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How Drunk is Too Drunk to Work Out?

Leave me alone. I’m totally fine to squat these 500 pounds

Okay, so you knocked back a few too many at the Outback Steakhouse while enjoying your post-work prime rib, and you very responsibly ordered an Uber to cart you home. After drinking a quick glass of water and delivering a little bit of artificial stimulation to your system via a cup of coffee, you glance at the clock and notice that you’ve still got three hours before your gym closes down for the evening. 

You’ve already fallen off of one wagon tonight, and you don’t want to fall off of yet another, so you muster up the motivation to sober up and carefully walk down to your neighborhood gym. The problem is, you realize that your motivation to train may be the result of a rare form of liquid courage that could be sending you to your doom under the guise of self-improvement. Still, you desperately want to go to the gym and workout. But should you?

Yeah! When do you know if you’re too drunk to exercise?

Whew! If you asked that question hoping for a simple answer, you came to the wrong place. As Mahershala Ali’s Cottonmouth would say, we’re going to break it all the way down and let it be broke.

This is one of those cases where we need to be very careful about defining each word: “too,” “drunk” and “exercise.” In fact, defining those words in reverse order will probably be the most logical path to arriving at a productive response to this conundrum.

Let’s start by defining exercise in the loosest, most relatable sense of the word. If someone walks on the treadmill for an hour at a casual pace, is it exercise? Sure. I wouldn’t go quite so far as to refer to it as “training” because that typically involves preparation and progression toward a desired goal or ideal physical state. However, if your mission for the evening is to accelerate the burn off of those pesky alcohol calories, walking on a treadmill will allow you to make some headway toward achieving that end. 

I suppose if you can manage to stagger your way through a bar crawl, or rudely congest traffic while you propel yourself through the streets on a pedal pub, then you can hop aboard a treadmill, elliptical or exercise bike and still be semi-productive even if you’re mildly drunk.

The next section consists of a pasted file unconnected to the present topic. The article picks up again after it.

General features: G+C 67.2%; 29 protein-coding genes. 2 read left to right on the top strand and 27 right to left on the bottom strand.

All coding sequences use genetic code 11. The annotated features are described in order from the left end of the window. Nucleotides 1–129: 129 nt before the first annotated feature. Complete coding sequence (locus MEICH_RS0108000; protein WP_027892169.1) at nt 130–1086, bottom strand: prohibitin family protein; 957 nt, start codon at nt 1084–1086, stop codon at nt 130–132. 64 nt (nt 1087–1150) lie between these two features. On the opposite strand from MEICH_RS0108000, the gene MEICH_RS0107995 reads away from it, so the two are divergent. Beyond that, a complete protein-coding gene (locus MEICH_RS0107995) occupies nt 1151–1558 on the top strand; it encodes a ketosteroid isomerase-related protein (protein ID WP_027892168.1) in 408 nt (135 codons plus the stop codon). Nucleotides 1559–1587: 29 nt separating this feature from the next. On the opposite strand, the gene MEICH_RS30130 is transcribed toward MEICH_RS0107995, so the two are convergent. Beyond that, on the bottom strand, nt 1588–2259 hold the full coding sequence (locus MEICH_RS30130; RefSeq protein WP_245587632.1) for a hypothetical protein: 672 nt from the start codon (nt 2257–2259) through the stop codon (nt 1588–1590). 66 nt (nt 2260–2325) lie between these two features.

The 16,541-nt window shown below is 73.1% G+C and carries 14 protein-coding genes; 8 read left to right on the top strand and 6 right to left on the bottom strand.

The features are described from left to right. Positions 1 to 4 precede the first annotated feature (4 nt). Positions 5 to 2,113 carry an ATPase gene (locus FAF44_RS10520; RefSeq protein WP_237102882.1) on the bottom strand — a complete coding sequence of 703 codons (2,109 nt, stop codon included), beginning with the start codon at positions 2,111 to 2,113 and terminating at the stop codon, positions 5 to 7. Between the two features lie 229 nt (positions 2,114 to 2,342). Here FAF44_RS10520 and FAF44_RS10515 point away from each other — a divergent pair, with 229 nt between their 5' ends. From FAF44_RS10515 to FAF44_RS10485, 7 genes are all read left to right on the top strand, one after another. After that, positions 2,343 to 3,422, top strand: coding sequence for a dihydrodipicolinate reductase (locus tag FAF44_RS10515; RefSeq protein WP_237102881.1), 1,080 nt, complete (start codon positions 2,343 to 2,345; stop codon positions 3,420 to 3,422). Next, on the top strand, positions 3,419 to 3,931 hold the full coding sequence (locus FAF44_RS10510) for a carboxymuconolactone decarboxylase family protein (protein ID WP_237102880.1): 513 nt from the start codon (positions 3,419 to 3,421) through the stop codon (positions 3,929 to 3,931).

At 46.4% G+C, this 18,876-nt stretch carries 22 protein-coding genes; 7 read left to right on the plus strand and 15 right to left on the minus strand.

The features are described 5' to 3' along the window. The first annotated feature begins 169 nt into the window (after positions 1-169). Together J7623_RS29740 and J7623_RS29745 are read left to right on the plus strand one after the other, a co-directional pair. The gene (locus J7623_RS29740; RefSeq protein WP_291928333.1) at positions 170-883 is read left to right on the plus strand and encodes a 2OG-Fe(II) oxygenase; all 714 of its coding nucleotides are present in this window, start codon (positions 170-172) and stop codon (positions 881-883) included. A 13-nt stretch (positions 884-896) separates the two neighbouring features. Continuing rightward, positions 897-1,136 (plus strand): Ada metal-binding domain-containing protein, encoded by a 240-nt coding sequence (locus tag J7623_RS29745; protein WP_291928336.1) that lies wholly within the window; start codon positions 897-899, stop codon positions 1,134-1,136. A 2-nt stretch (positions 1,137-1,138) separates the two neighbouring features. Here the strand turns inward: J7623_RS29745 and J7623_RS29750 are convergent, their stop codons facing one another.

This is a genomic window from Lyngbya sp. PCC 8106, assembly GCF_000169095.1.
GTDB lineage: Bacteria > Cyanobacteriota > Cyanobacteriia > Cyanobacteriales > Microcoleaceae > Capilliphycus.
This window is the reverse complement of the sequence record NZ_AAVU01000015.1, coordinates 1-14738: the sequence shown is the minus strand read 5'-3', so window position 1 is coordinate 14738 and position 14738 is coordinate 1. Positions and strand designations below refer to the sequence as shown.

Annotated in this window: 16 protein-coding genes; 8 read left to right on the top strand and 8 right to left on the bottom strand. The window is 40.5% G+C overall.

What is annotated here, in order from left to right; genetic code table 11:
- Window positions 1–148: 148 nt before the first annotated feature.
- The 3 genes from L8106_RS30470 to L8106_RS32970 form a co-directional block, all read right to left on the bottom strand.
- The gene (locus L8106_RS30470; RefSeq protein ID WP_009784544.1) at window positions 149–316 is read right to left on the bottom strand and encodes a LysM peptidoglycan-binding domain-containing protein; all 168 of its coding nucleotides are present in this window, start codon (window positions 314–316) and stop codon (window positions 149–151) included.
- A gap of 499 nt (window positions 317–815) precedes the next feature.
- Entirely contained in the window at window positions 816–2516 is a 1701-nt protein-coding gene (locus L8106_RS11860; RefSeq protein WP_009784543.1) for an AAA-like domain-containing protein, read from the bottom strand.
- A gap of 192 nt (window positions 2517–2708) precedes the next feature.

It’s when we start talking about lifting weights in conjunction with the other two words where things begin to get dicey.

Okay, let’s talk about lifting weights. 

Sure, and let’s do it in the context of analyzing the word “drunk.” When you think about the effects of alcohol on your body, you’ll probably notice that your balance is among the first things that completely goes to pieces when the impairment begins to set in. If you lose your balance and stumble to the ground while you’re locked arm-in-arm with your friends belting out “Piano Man” at a wedding, that’s one thing. It would be another thing entirely to stagger around in an off-kilter fashion while supporting hundreds of pounds on your shoulders at the squat rack. 

Clearly, when you’re inebriated, the last thing you want to be responsible for is the damage you’re likely to cause to both property and person while you’re ferrying a bunch of heavy weight through space.

Are you telling me I can’t lift weights if I’m barely drunk?

I certainly wouldn’t dare to make the trip to the gym if I knew a morning hangover was imminent, but this is you we’re talking about, and I’m not here to pass judgement.

Honestly, if I thought I had a few decent, relatively coordinated lifts in me, I’d borrow a tactic I learned from Gunnar Peterson and wholeheartedly devote myself to having a machine day in the gym. I’d make sure I stuck exclusively with machines that required pin-selector mechanisms, and I wouldn’t even trust myself to lift a single weight plate. 

This isn’t to say that it’s impossible to injure yourself if the plane of movement is completely fixed by the machine, because it certainly is. However, I’d at least do what I could to limit my potential to effectuate a catastrophic injury to myself or others by dropping 100 or more pounds on top of myself, or on top of someone else. It’s not like it takes very much loose weight dropped on a foot or another appendage to do severe damage to it. 

That makes sense. So what about the word “too”?

Well, if you need to drive to the gym and know that you shouldn’t, you’re too drunk to go to the gym. If you think it’s a good idea to jump into a body of water (pool or otherwise), you’re too drunk to exercise. And most of all, if the temperature is below freezing but you still feel like heading outside, you’re too drunk for a stroll, let alone a workout.